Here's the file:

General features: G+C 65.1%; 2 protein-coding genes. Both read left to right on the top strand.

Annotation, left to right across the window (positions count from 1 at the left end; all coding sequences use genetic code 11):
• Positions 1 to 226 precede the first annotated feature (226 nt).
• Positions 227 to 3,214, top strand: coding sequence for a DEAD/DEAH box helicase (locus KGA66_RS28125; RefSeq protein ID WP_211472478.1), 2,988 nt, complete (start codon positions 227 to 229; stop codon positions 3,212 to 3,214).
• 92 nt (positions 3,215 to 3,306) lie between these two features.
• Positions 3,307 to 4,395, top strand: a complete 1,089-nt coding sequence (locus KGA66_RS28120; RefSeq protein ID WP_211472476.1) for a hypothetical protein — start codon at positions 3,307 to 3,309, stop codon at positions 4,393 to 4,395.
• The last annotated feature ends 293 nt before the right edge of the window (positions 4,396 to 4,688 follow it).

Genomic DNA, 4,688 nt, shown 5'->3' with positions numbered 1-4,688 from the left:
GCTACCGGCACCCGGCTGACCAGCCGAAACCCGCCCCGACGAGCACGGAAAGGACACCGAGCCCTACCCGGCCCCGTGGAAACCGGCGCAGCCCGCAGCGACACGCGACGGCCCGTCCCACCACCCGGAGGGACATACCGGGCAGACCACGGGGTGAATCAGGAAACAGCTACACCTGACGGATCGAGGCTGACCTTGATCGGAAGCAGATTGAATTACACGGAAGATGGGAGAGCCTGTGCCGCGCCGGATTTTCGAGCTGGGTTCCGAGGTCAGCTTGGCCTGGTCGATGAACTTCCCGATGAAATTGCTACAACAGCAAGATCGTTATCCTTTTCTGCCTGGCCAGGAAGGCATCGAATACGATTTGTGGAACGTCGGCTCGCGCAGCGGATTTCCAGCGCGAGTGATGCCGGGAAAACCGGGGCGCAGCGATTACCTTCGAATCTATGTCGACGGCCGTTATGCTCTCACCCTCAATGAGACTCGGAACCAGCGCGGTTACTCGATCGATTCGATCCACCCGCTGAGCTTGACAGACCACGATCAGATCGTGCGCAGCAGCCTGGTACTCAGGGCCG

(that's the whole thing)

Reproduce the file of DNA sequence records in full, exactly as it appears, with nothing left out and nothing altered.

General features: G+C 65.1%; 2 protein-coding genes. Both read left to right on the top strand.

Annotation, left to right across the window (positions count from 1 at the left end; all coding sequences use genetic code 11):
• Positions 1 to 226 precede the first annotated feature (226 nt).
• Positions 227 to 3,214, top strand: coding sequence for a DEAD/DEAH box helicase (locus KGA66_RS28125; RefSeq protein ID WP_211472478.1), 2,988 nt, complete (start codon positions 227 to 229; stop codon positions 3,212 to 3,214).
• 92 nt (positions 3,215 to 3,306) lie between these two features.
• Positions 3,307 to 4,395, top strand: a complete 1,089-nt coding sequence (locus KGA66_RS28120; RefSeq protein ID WP_211472476.1) for a hypothetical protein — start codon at positions 3,307 to 3,309, stop codon at positions 4,393 to 4,395.
• The last annotated feature ends 293 nt before the right edge of the window (positions 4,396 to 4,688 follow it).

Genomic DNA, 4,688 nt, shown 5'->3' with positions numbered 1-4,688 from the left:
GCTACCGGCACCCGGCTGACCAGCCGAAACCCGCCCCGACGAGCACGGAAAGGACACCGAGCCCTACCCGGCCCCGTGGAAACCGGCGCAGCCCGCAGCGACACGCGACGGCCCGTCCCACCACCCGGAGGGACATACCGGGCAGACCACGGGGTGAATCAGGAAACAGCTACACCTGACGGATCGAGGCTGACCTTGATCGGAAGCAGATTGAATTACACGGAAGATGGGAGAGCCTGTGCCGCGCCGGATTTTCGAGCTGGGTTCCGAGGTCAGCTTGGCCTGGTCGATGAACTTCCCGATGAAATTGCTACAACAGCAAGATCGTTATCCTTTTCTGCCTGGCCAGGAAGGCATCGAATACGATTTGTGGAACGTCGGCTCGCGCAGCGGATTTCCAGCGCGAGTGATGCCGGGAAAACCGGGGCGCAGCGATTACCTTCGAATCTATGTCGACGGCCGTTATGCTCTCACCCTCAATGAGACTCGGAACCAGCGCGGTTACTCGATCGATTCGATCCACCCGCTGAGCTTGACAGACCACGATCAGATCGTGCGCAGCAGCCTGGTACTCAGGGCCG